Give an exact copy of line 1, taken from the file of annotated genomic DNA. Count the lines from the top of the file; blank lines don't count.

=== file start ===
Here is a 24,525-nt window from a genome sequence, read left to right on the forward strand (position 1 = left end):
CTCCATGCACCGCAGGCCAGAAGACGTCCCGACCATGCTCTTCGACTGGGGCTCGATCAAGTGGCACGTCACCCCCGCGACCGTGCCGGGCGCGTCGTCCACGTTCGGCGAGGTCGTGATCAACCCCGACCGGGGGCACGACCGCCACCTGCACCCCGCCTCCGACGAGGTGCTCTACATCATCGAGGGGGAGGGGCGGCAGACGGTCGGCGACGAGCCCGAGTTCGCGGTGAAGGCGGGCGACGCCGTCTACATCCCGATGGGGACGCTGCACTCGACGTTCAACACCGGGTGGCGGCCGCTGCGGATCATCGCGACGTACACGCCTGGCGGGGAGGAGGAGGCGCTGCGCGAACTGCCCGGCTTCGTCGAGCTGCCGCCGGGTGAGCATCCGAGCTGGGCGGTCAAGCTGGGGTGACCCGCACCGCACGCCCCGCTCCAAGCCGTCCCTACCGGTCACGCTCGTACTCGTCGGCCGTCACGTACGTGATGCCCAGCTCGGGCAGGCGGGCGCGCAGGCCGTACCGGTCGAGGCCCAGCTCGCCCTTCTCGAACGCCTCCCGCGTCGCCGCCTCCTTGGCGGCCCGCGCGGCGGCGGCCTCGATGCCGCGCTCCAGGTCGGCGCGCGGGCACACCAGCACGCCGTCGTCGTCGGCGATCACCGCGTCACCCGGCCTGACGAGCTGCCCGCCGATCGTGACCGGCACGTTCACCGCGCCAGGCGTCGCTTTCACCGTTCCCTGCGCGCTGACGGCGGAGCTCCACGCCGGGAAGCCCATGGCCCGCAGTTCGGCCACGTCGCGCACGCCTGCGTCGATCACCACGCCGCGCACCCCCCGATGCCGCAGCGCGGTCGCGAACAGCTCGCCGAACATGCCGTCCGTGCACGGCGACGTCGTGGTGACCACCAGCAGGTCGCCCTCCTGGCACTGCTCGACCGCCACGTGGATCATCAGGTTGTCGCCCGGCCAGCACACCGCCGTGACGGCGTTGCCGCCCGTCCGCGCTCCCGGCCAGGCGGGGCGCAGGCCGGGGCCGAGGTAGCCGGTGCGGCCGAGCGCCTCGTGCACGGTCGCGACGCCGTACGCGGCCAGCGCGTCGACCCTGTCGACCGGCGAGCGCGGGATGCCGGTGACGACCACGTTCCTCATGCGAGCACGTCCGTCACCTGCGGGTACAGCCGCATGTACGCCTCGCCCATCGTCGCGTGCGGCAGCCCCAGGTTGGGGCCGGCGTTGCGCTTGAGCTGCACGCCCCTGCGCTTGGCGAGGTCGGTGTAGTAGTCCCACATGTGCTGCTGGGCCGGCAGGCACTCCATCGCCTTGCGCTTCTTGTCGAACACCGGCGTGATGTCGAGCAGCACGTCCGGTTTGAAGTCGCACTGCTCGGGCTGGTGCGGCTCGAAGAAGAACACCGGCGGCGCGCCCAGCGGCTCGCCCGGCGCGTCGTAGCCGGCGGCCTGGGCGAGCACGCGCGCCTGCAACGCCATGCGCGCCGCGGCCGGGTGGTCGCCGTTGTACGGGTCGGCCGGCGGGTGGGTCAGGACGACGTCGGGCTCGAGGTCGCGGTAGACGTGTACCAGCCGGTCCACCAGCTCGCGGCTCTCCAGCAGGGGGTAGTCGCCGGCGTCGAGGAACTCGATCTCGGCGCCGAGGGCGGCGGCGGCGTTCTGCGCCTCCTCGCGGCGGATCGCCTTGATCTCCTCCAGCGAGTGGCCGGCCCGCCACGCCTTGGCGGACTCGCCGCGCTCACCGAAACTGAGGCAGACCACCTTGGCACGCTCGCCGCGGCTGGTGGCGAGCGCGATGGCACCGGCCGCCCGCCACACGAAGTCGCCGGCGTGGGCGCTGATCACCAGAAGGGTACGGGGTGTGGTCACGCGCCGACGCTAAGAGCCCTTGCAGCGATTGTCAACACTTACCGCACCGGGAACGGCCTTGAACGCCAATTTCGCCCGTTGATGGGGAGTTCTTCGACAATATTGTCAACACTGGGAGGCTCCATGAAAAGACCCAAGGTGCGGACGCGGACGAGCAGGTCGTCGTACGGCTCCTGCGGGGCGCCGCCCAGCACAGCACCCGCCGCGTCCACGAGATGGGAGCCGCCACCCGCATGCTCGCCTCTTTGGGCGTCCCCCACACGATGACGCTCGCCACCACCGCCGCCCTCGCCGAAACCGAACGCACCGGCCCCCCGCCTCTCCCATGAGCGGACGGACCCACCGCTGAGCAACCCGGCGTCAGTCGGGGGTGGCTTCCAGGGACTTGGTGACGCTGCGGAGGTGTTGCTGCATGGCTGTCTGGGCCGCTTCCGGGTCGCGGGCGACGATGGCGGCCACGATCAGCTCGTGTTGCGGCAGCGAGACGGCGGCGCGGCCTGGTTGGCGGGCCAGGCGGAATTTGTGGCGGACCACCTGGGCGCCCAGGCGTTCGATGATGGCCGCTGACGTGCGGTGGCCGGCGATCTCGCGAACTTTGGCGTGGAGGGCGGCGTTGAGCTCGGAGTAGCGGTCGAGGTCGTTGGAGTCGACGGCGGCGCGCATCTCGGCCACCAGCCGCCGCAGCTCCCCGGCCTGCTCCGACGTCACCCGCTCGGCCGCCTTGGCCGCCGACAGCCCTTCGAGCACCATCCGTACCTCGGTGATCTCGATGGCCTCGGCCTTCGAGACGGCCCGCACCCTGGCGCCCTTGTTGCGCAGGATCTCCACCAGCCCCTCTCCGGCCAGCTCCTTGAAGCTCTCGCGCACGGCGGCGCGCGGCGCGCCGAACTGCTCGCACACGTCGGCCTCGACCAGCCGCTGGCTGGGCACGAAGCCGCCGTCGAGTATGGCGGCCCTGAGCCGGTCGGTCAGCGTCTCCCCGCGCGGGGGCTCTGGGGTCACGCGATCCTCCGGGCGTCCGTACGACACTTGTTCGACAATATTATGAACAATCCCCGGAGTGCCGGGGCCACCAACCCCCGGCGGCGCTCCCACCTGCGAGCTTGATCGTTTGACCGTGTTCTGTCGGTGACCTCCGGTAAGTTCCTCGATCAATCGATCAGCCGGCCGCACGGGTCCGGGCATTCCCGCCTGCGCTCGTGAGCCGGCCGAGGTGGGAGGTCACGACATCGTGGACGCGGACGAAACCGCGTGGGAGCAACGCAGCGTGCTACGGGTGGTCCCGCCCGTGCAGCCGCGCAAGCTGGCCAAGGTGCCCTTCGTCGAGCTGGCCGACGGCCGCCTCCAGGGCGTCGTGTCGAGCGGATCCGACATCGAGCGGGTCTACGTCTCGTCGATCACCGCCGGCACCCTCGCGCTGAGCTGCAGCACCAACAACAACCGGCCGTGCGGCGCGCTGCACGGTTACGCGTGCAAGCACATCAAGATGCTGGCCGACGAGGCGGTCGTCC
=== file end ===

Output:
Here is a 24,525-nt window from a genome sequence, read left to right on the forward strand (position 1 = left end):